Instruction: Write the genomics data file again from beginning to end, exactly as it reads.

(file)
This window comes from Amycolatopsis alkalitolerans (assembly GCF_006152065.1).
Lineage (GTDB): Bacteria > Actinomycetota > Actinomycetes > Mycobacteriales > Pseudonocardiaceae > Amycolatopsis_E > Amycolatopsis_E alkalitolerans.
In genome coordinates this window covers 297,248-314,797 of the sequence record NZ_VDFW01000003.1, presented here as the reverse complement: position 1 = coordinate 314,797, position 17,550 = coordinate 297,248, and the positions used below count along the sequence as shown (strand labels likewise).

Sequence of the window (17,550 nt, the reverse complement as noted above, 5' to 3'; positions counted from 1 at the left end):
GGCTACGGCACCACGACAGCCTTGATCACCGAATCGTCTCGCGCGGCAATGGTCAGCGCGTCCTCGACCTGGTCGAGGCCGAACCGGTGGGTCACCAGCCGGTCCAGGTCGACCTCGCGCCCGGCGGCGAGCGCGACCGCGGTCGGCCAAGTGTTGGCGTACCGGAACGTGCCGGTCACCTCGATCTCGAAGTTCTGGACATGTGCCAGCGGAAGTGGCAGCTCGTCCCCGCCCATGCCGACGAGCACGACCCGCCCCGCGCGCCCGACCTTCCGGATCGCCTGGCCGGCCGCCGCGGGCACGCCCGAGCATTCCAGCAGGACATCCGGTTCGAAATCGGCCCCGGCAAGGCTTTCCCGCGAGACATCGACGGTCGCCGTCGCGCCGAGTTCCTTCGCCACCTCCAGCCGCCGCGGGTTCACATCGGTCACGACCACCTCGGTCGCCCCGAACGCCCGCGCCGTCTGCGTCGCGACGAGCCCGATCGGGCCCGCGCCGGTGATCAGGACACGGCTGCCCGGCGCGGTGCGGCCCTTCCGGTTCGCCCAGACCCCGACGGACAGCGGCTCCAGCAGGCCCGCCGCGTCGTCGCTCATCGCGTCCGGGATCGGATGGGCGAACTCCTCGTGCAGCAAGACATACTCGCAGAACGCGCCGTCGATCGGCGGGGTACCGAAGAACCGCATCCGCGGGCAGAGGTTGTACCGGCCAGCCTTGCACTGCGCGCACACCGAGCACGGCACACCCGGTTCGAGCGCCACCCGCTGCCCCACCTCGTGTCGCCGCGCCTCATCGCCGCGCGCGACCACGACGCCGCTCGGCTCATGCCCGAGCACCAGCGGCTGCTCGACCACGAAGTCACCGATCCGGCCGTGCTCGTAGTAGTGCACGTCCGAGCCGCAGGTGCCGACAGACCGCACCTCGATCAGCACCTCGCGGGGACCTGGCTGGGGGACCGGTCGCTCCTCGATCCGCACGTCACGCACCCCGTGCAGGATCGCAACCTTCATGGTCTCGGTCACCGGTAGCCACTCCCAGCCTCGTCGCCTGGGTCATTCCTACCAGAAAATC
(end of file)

This window comes from Amycolatopsis alkalitolerans (assembly GCF_006152065.1).
Lineage (GTDB): Bacteria > Actinomycetota > Actinomycetes > Mycobacteriales > Pseudonocardiaceae > Amycolatopsis_E > Amycolatopsis_E alkalitolerans.
In genome coordinates this window covers 297,248-314,797 of the sequence record NZ_VDFW01000003.1, presented here as the reverse complement: position 1 = coordinate 314,797, position 17,550 = coordinate 297,248, and the positions used below count along the sequence as shown (strand labels likewise).

Sequence of the window (17,550 nt, the reverse complement as noted above, 5' to 3'; positions counted from 1 at the left end):
GGCTACGGCACCACGACAGCCTTGATCACCGAATCGTCTCGCGCGGCAATGGTCAGCGCGTCCTCGACCTGGTCGAGGCCGAACCGGTGGGTCACCAGCCGGTCCAGGTCGACCTCGCGCCCGGCGGCGAGCGCGACCGCGGTCGGCCAAGTGTTGGCGTACCGGAACGTGCCGGTCACCTCGATCTCGAAGTTCTGGACATGTGCCAGCGGAAGTGGCAGCTCGTCCCCGCCCATGCCGACGAGCACGACCCGCCCCGCGCGCCCGACCTTCCGGATCGCCTGGCCGGCCGCCGCGGGCACGCCCGAGCATTCCAGCAGGACATCCGGTTCGAAATCGGCCCCGGCAAGGCTTTCCCGCGAGACATCGACGGTCGCCGTCGCGCCGAGTTCCTTCGCCACCTCCAGCCGCCGCGGGTTCACATCGGTCACGACCACCTCGGTCGCCCCGAACGCCCGCGCCGTCTGCGTCGCGACGAGCCCGATCGGGCCCGCGCCGGTGATCAGGACACGGCTGCCCGGCGCGGTGCGGCCCTTCCGGTTCGCCCAGACCCCGACGGACAGCGGCTCCAGCAGGCCCGCCGCGTCGTCGCTCATCGCGTCCGGGATCGGATGGGCGAACTCCTCGTGCAGCAAGACATACTCGCAGAACGCGCCGTCGATCGGCGGGGTACCGAAGAACCGCATCCGCGGGCAGAGGTTGTACCGGCCAGCCTTGCACTGCGCGCACACCGAGCACGGCACACCCGGTTCGAGCGCCACCCGCTGCCCCACCTCGTGTCGCCGCGCCTCATCGCCGCGCGCGACCACGACGCCGCTCGGCTCATGCCCGAGCACCAGCGGCTGCTCGACCACGAAGTCACCGATCCGGCCGTGCTCGTAGTAGTGCACGTCCGAGCCGCAGGTGCCGACAGACCGCACCTCGATCAGCACCTCGCGGGGACCTGGCTGGGGGACCGGTCGCTCCTCGATCCGCACGTCACGCACCCCGTGCAGGATCGCAACCTTCATGGTCTCGGTCACCGGTAGCCACTCCCAGCCTCGTCGCCTGGGTCATTCCTACCAGAAAATC